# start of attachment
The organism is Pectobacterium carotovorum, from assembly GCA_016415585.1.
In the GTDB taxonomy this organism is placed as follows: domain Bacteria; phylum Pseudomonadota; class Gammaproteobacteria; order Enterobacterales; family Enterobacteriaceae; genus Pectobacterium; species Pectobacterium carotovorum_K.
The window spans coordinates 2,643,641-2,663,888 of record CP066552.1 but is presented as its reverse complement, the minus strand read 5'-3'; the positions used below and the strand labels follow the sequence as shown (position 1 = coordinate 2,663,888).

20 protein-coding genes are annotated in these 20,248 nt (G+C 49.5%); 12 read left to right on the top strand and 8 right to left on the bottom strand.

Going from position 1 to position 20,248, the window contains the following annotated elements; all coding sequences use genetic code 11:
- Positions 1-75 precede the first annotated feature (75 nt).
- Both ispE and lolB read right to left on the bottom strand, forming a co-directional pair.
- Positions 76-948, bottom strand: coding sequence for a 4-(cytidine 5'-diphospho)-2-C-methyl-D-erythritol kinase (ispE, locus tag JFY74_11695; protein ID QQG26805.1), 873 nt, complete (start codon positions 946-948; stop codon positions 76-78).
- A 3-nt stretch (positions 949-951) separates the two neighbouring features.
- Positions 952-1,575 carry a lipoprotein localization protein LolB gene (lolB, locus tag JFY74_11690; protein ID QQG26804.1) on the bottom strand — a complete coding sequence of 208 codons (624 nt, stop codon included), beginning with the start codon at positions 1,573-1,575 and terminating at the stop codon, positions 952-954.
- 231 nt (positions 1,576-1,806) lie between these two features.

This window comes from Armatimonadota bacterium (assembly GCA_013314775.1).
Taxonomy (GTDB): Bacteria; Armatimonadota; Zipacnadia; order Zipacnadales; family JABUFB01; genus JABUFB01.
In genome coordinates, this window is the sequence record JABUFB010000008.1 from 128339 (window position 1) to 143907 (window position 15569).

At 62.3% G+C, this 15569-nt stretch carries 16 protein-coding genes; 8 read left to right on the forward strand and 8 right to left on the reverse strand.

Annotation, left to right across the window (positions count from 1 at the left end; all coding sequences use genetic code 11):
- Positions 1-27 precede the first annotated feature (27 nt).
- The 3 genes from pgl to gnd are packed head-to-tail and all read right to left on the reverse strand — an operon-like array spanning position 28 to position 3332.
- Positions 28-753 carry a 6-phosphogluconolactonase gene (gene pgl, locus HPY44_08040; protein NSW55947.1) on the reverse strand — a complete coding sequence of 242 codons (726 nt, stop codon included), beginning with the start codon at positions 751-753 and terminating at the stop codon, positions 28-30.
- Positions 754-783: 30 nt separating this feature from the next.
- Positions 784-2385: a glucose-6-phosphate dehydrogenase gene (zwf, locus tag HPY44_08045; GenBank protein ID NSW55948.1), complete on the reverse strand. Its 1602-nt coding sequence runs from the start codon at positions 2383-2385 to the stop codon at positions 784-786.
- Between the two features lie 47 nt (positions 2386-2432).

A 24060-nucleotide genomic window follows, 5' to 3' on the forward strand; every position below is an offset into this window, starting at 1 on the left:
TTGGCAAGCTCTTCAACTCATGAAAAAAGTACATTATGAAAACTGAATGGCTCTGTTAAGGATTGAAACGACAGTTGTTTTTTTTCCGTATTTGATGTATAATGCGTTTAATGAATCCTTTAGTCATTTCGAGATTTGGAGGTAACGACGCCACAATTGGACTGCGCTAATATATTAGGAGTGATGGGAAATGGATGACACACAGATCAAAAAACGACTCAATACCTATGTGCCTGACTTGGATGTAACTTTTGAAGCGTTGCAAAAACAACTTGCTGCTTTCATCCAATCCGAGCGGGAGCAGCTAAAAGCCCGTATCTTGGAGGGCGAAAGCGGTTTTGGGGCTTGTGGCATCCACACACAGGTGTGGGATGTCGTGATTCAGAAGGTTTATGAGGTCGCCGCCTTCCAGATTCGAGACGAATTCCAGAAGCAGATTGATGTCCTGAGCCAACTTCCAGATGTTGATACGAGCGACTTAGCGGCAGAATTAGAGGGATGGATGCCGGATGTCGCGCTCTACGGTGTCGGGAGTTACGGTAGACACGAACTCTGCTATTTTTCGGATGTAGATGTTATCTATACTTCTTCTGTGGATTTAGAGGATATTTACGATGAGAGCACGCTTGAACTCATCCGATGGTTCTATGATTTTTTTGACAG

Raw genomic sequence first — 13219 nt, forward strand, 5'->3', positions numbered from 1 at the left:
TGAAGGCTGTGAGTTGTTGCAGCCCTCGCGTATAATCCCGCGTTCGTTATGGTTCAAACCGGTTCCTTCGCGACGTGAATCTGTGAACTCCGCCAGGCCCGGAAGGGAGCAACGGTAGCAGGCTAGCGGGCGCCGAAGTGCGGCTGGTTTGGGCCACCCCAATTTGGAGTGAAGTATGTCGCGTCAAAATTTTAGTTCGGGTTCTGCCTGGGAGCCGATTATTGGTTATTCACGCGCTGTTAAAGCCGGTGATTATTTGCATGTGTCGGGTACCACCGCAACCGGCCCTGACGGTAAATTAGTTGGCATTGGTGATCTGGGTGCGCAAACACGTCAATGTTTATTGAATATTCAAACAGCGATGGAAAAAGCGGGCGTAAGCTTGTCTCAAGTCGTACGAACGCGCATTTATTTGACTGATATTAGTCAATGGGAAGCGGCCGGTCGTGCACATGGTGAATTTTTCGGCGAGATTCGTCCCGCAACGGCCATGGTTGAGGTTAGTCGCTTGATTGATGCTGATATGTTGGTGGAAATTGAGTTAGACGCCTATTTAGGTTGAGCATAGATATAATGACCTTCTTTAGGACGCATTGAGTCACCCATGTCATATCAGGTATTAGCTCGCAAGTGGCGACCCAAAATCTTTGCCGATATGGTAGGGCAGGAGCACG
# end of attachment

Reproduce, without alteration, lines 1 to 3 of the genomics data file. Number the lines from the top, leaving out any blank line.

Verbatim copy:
The organism is Pectobacterium carotovorum, from assembly GCA_016415585.1.
In the GTDB taxonomy this organism is placed as follows: domain Bacteria; phylum Pseudomonadota; class Gammaproteobacteria; order Enterobacterales; family Enterobacteriaceae; genus Pectobacterium; species Pectobacterium carotovorum_K.
The window spans coordinates 2,643,641-2,663,888 of record CP066552.1 but is presented as its reverse complement, the minus strand read 5'-3'; the positions used below and the strand labels follow the sequence as shown (position 1 = coordinate 2,663,888).